Grassley on 232 Auto Tariffs
Prepared Remarks by Senator Chuck Grassley of Iowa
On 232 Auto Tariffs
Thursday, February 14, 2019
Today, I want to express my concerns about potential new tariffs. In a few days, the Secretary of Commerce is expected to provide the President a report. This report will detail his Department’s findings in the investigation of whether imports of automobiles and auto parts pose a national security threat to the United States.
Let me say that one more time. Whether cars that every day Americans rely on to get to work, drive their children to school, and visit their families threaten our national security.
I agree with the President that we must have fair and enforceable trade agreements that benefit Americans. Sometimes we have to make hard decisions in order to get there. But I do not agree that we should alienate our allies or jeopardize the health of our own economy to achieve good outcomes.
The Tax Foundation has found that a 25 percent tariff on auto imports would amount to a roughly $73.1 billion tax increase.
According to the Center for Automotive Research, a 25 percent tariff on auto imports would also result in the loss of over 700,000 jobs and raise the price of an average car by nearly $7,000. Dealers would see a decline in annual sales by as many as 2 million vehicles. Consumers would face up to a 10 percent increase in the cost of repairs and replacement parts.
In short, raising tariffs on cars and parts would be a huge tax on consumers who buy or service their cars, whether they are imported or domestically produced.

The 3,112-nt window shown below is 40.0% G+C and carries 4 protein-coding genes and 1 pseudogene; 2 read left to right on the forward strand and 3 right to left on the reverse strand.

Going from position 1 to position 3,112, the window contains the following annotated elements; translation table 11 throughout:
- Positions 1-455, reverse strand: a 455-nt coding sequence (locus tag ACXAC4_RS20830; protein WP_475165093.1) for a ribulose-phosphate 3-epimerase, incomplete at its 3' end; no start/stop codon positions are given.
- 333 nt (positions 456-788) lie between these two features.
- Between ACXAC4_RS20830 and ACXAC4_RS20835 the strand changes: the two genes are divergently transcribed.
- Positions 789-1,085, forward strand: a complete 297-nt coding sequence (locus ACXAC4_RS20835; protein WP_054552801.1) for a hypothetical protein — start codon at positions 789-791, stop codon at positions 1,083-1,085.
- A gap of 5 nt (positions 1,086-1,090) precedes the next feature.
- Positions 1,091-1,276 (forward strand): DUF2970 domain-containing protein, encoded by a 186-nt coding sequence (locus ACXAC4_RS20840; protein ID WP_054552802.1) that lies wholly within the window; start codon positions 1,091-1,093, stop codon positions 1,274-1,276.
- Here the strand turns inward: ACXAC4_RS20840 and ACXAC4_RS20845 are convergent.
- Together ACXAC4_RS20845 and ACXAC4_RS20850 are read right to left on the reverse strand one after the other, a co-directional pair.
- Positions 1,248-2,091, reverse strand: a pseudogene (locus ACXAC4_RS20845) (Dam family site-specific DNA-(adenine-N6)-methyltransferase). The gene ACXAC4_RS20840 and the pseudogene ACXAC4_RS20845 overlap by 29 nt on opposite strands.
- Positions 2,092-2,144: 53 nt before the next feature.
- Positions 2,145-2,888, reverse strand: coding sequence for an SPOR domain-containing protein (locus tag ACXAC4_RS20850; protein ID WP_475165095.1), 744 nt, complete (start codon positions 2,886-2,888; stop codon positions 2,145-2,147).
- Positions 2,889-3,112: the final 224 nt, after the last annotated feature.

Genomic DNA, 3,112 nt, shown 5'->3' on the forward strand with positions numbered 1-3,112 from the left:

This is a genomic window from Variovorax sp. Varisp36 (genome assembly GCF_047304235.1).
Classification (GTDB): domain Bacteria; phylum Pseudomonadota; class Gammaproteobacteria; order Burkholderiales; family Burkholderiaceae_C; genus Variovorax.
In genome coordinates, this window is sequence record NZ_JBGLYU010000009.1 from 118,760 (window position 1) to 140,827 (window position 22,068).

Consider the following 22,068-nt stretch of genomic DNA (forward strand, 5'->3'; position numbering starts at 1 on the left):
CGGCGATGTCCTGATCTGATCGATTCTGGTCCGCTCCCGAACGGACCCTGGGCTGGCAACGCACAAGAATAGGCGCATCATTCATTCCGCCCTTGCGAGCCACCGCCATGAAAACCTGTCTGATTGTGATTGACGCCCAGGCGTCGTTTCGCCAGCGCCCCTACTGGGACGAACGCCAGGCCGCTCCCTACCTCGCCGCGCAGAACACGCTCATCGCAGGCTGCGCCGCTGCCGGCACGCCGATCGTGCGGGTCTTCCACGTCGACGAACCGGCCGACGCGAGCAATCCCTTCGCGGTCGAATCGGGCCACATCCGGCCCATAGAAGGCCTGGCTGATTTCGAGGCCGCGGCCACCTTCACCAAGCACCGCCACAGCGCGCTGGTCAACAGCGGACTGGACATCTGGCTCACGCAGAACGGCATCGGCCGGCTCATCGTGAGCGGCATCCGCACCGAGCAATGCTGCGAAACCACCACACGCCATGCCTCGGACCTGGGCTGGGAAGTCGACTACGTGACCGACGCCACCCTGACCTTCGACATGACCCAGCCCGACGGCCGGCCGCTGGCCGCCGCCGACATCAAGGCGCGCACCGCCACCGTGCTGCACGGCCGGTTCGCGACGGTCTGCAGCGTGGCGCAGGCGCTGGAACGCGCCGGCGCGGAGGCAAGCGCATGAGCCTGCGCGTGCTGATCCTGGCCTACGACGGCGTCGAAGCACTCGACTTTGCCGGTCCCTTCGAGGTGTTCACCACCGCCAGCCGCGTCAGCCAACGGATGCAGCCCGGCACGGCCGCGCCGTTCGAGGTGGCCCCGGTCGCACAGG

And make no mistake – Americans will be paying these taxes. Tariffs are a tax paid at the time of import. Historically, they have been a protectionist tool intended to prop up domestically produced goods by making foreign goods more expensive.
But tariffs are not a long-term solution, and nobody wins in the end. While they may provide short-term protection for domestic industries, they do so at the expense of ordinary consumers and industries increasingly dependent on complex global supply chains. On the whole, this is damaging to the economy.
A 2018 study by the International Monetary Fund reviewed tariff changes across 151 countries from 1963 to 2014. It found that tariff increases lead to less output and productivity and more unemployment and inequality.
The recent U.S. tariff increases have invited tariff retaliation from our trading partners. I know because Iowans are bearing the good brunt of this retaliation. Imposing tariffs on auto imports will inevitably invite more retaliation, and we simply cannot afford this.
The United States must continue to lead the world on trade and economic issues. We have benefited from one of the most open markets in the world, and we must continue to lead the world by providing a good example.
President Trump is right to hold our trading partners accountable. But we can’t take the benefits we have received from international trade for granted. International trade has been a tremendous benefit to farmers and businesses in Iowa and across the country.
We are better off because we can sell our products around the world. And these are some of the best products in the world.
In this vein, I hope the President will heed my call to forego the auto tariffs and focus on opening new markets. The U.S. auto industry is a major driver of our economy, supporting nearly 10 million American jobs and accounting for 3 percent of our GDP. Without question, any tariffs that are imposed will have a negative effect on the U.S. auto industry and our economy.
Our focus instead should be on strengthening our relationships with our allies while targeting China’s harmful trade practices and policies. Tariffs on autos and auto parts will not help us achieve these critical priorities.